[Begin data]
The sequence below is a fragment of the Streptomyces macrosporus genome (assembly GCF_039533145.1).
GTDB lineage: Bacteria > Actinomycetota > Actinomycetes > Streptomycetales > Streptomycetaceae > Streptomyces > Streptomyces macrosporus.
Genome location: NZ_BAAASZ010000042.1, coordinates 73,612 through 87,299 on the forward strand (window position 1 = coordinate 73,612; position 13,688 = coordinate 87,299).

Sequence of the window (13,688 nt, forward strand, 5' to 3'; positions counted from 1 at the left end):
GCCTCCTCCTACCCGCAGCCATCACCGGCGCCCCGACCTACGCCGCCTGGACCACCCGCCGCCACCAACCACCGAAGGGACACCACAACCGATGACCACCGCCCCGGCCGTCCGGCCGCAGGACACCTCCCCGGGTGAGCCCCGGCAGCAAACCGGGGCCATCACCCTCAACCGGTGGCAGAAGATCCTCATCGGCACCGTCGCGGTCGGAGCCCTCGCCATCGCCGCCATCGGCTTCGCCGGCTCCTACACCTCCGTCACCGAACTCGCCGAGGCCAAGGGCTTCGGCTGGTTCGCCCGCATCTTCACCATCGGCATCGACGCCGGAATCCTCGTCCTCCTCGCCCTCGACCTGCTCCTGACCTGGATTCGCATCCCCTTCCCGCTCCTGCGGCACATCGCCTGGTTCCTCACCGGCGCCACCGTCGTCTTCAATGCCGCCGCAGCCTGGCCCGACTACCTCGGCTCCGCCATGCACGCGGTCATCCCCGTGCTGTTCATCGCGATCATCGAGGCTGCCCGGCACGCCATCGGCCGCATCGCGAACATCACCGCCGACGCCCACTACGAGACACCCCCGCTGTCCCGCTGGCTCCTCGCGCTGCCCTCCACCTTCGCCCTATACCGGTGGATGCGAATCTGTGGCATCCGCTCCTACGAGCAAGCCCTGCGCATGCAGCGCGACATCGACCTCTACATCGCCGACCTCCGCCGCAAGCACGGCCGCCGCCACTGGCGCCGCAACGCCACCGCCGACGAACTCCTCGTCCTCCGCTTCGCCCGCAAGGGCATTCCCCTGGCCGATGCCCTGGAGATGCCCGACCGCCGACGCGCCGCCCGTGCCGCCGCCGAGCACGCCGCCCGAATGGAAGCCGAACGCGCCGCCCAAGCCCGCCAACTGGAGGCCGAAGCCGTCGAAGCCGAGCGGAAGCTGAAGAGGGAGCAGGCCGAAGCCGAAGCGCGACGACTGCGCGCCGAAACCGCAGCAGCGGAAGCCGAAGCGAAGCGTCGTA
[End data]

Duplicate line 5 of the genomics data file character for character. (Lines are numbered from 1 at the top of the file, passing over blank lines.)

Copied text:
GCCTCCTCCTACCCGCAGCCATCACCGGCGCCCCGACCTACGCCGCCTGGACCACCCGCCGCCACCAACCACCGAAGGGACACCACAACCGATGACCACCGCCCCGGCCGTCCGGCCGCAGGACACCTCCCCGGGTGAGCCCCGGCAGCAAACCGGGGCCATCACCCTCAACCGGTGGCAGAAGATCCTCATCGGCACCGTCGCGGTCGGAGCCCTCGCCATCGCCGCCATCGGCTTCGCCGGCTCCTACACCTCCGTCACCGAACTCGCCGAGGCCAAGGGCTTCGGCTGGTTCGCCCGCATCTTCACCATCGGCATCGACGCCGGAATCCTCGTCCTCCTCGCCCTCGACCTGCTCCTGACCTGGATTCGCATCCCCTTCCCGCTCCTGCGGCACATCGCCTGGTTCCTCACCGGCGCCACCGTCGTCTTCAATGCCGCCGCAGCCTGGCCCGACTACCTCGGCTCCGCCATGCACGCGGTCATCCCCGTGCTGTTCATCGCGATCATCGAGGCTGCCCGGCACGCCATCGGCCGCATCGCGAACATCACCGCCGACGCCCACTACGAGACACCCCCGCTGTCCCGCTGGCTCCTCGCGCTGCCCTCCACCTTCGCCCTATACCGGTGGATGCGAATCTGTGGCATCCGCTCCTACGAGCAAGCCCTGCGCATGCAGCGCGACATCGACCTCTACATCGCCGACCTCCGCCGCAAGCACGGCCGCCGCCACTGGCGCCGCAACGCCACCGCCGACGAACTCCTCGTCCTCCGCTTCGCCCGCAAGGGCATTCCCCTGGCCGATGCCCTGGAGATGCCCGACCGCCGACGCGCCGCCCGTGCCGCCGCCGAGCACGCCGCCCGAATGGAAGCCGAACGCGCCGCCCAAGCCCGCCAACTGGAGGCCGAAGCCGTCGAAGCCGAGCGGAAGCTGAAGAGGGAGCAGGCCGAAGCCGAAGCGCGACGACTGCGCGCCGAAACCGCAGCAGCGGAAGCCGAAGCGAAGCGTCGTA